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Arts For Heart’s Sake November 26, 2012

Posted by markswill in Media, Navel Gazing, That's Entertainment.
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Returning to Wales today I couldn’t help noticing the contrast between Britain’s post-industrial landscape and the one I travelled through in northern France yesterday aboard Eurostar. Here, nondescript clusters of empty, crumbling brick factories and warehouses sat forlornly skirting Midlands towns, interspersed occasionally with retail park blight, whereas in France the factories were almost uniformly big, white sheds shimmering beyond neatly ploughed fields. Of course those French factories may’ve well been dormant, too, although I rather hope the one whose identifying sign simply read ‘Potato Masters’ still had a life.

The news back home after a few days without it was, according to the Daily Telegraph, predictably grim: flooding across the country – plenty of evidence of that through my Virgin Voyager window – with higher food prices and home insurance premiums ahoy, shipyard closures imminent in Glasgow and Portsmouth, pubs still closing at the rate of seven a week, often bulldozed to make way for supermarkets using convenient planning loopholes and of course the inevitable and continuing recession which, we are now told, may mean wallowing in economic despair until 2018… probably much longer, if we can’t manufacture and export our way out of it, which we can’t. (But I was rather tickled by James Dyson whining about industrial espionage at the hands of an oriental mole, this being the same James Dyson lionised for his industrial savvy but who closed down his factories years ago in favour of outsourcing to… the orient).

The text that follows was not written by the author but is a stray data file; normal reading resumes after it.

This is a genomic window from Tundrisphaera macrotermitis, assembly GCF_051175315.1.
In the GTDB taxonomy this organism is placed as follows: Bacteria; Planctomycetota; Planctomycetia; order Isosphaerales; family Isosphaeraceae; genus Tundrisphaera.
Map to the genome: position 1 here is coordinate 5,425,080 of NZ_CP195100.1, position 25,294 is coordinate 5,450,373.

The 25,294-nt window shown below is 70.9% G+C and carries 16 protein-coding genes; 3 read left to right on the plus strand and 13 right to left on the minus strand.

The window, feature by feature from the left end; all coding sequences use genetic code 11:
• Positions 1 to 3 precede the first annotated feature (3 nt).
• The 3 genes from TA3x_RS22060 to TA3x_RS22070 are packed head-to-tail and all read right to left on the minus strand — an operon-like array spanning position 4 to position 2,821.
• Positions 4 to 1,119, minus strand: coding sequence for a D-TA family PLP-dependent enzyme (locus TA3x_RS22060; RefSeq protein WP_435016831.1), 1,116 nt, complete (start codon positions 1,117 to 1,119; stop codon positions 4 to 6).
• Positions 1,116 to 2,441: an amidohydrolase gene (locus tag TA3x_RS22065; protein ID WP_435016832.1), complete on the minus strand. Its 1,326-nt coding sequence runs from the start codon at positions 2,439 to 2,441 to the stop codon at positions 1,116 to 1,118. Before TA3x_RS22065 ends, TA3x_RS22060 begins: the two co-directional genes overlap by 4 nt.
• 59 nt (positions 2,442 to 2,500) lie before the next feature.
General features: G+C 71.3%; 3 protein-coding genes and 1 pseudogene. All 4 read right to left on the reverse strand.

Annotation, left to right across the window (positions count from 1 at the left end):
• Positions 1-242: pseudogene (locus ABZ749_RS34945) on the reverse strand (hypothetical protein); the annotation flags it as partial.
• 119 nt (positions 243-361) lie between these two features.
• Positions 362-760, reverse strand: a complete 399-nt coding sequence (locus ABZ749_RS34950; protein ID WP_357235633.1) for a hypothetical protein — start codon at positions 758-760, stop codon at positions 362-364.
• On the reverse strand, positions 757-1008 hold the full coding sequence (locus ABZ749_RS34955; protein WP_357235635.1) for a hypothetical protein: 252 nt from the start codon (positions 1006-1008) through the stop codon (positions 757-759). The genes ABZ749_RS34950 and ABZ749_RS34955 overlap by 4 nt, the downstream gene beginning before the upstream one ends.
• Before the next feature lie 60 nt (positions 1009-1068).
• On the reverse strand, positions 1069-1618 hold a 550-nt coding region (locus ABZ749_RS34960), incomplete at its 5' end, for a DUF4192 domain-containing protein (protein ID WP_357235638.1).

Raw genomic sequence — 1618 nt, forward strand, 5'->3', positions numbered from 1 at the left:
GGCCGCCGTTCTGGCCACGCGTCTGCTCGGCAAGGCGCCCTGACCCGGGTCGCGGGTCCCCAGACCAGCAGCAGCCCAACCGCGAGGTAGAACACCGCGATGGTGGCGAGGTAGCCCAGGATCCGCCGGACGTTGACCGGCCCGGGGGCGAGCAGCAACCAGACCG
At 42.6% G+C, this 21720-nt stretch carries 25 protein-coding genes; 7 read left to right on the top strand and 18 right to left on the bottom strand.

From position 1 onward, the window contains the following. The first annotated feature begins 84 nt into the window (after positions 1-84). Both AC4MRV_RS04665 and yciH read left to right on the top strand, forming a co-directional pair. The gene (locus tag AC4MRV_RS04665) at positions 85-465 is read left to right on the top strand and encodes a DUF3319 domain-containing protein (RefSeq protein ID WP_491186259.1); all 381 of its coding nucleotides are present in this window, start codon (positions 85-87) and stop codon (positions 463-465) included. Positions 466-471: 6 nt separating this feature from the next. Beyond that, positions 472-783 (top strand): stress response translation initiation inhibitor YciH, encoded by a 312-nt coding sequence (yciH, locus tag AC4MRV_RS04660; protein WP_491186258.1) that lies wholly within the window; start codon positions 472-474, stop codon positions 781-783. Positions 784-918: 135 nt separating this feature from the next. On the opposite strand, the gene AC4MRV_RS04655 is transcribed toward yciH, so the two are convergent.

Notwithstanding what may or may not have been going on in those shed-like factories, in France, or at least Paris which is where I’ve just been, things appear to be different, although that may well a tourist’s panglossian gaze. The glitzy shops in the Marais, where I stayed in a friend’s apartment, all seemed to be prospering and ditto the myriad restaurants, bars and bistros. The art galleries, which along with serious socialising were the main purpose of my trip, heaving to the extent that after queuing for two hours in the rain for the Edward Hopper show at the Grand Palais we could take it no longer and went round the corner to see The Bohemians after merely a ten minute queue. As my Paris-based companion pointed out, this was hung with a panache that the French seem to do particularly well which made up for the somewhat patchy quality of the works themselves, but there were other treats in store, most notably the Sarah Paulsen show at the very wonderful Maison Europeeene de la Photographie and the ever reliable Musée D’Orsay where a smallish show of Van Gochs, Vuillards and Bonnards (the latter whom I never quite get) alone justified the price of admission.

But slightly hungover from yet another night of over indulgence denied sufficient time to do justice to the Conservatoire des Arts et Metiers before hightailing it to the Gare du Nord. This is one of the great neglected musées – it doesn’t even feature in most guidebooks – featuring an extraordinary four centuries-worth of scientific, industrial and architectural instruments, inventions and machinery curated with considerable aesthetic flair and intelligibility.

Now you may say that London and even many provincial British galleries, shops and restaurants are also doing gangbusters business despite the recession, and you may be right. But over here I sense a degree of desperation compelling us to get as much culture under our belts as we can before tightening them even further, and/or the arts lose even more funding and thus public accessibility. (On a tiny scale, I am already involved in trying to replace recently withdrawn government funding for local arts and education institutes here in Wales, with yet more to come).